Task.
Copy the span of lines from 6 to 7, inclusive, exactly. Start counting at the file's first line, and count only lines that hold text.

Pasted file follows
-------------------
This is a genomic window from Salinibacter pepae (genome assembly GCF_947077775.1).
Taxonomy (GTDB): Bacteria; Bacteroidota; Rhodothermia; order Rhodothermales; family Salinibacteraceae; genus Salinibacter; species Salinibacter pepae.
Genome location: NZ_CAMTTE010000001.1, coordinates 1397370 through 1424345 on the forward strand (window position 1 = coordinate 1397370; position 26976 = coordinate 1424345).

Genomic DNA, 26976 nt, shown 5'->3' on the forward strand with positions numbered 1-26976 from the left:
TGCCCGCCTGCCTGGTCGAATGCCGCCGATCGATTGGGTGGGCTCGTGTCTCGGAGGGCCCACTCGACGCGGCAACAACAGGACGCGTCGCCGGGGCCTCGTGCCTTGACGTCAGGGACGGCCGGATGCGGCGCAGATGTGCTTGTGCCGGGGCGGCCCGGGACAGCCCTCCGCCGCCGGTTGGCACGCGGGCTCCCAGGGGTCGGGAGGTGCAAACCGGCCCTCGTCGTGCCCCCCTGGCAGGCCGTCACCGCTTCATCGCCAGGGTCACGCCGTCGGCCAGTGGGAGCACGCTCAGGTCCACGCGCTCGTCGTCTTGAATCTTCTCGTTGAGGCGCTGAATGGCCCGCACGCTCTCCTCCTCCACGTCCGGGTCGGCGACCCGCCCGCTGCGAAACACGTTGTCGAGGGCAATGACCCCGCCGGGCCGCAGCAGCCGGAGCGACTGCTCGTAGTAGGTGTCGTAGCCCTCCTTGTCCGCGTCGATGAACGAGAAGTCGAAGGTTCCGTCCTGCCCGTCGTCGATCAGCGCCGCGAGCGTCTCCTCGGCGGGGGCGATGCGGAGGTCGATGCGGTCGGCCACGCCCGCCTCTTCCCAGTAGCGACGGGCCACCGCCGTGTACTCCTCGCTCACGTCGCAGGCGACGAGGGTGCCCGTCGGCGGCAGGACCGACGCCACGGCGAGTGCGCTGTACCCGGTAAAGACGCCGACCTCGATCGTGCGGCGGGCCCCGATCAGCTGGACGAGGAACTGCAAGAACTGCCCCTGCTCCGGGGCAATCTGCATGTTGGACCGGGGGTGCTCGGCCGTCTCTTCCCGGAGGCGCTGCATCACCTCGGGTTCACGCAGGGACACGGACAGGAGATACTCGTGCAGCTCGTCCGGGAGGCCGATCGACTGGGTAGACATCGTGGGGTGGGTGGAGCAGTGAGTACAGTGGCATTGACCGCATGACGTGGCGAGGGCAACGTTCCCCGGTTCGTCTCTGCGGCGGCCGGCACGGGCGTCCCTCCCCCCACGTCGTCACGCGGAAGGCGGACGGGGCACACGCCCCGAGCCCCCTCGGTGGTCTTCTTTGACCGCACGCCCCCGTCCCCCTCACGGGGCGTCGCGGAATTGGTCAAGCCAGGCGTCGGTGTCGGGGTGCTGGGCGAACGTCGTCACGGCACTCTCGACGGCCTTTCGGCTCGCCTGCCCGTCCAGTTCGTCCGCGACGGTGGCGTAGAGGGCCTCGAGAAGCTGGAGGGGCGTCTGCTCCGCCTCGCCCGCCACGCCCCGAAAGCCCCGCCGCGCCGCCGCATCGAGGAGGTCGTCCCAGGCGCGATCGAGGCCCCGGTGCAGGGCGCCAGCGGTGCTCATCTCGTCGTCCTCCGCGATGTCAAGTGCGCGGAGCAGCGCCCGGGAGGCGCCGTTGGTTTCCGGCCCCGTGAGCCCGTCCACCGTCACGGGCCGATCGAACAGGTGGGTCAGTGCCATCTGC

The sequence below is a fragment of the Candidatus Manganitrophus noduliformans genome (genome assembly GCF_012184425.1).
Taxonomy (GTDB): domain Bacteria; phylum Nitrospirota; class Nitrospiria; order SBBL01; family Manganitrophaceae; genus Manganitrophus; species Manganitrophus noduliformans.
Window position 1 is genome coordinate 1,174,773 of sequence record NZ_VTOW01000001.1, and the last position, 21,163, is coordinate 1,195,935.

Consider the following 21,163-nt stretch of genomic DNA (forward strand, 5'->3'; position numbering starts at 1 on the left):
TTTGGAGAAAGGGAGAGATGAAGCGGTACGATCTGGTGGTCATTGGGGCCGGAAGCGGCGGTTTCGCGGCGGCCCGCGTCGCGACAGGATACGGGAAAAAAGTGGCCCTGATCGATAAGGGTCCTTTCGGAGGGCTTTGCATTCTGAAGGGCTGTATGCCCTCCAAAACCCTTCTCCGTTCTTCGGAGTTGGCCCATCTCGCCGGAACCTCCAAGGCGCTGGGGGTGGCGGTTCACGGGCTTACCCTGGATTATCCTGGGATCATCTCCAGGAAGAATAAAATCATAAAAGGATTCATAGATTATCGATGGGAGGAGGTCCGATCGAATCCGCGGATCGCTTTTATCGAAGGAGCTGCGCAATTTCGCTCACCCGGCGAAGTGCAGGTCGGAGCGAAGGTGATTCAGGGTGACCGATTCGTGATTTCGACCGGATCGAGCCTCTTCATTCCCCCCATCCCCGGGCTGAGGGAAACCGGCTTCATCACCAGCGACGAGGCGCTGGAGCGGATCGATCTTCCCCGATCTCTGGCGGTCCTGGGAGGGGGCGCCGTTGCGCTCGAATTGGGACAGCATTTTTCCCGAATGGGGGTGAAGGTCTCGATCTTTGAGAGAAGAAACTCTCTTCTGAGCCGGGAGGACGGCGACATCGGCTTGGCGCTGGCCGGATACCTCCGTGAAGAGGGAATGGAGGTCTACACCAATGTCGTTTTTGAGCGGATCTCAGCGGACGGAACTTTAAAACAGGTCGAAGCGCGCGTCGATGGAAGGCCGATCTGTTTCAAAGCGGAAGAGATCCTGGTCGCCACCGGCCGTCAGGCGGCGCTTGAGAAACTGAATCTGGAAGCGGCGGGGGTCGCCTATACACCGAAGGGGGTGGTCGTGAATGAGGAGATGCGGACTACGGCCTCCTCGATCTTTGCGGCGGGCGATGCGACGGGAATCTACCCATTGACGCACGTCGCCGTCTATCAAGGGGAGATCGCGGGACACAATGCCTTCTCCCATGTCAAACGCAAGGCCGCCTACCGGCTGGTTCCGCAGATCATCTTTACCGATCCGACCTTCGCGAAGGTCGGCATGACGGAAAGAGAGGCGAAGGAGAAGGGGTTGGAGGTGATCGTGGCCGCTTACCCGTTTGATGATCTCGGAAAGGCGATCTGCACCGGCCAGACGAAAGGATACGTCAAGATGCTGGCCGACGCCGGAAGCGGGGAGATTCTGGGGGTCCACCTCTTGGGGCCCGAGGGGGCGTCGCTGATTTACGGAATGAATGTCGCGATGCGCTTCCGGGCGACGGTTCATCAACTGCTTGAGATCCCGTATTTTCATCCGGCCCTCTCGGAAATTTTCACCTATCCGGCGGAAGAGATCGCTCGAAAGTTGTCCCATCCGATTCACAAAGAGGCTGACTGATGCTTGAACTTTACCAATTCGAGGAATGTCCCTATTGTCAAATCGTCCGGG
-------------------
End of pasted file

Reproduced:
The sequence below is a fragment of the Candidatus Manganitrophus noduliformans genome (genome assembly GCF_012184425.1).
Taxonomy (GTDB): domain Bacteria; phylum Nitrospirota; class Nitrospiria; order SBBL01; family Manganitrophaceae; genus Manganitrophus; species Manganitrophus noduliformans.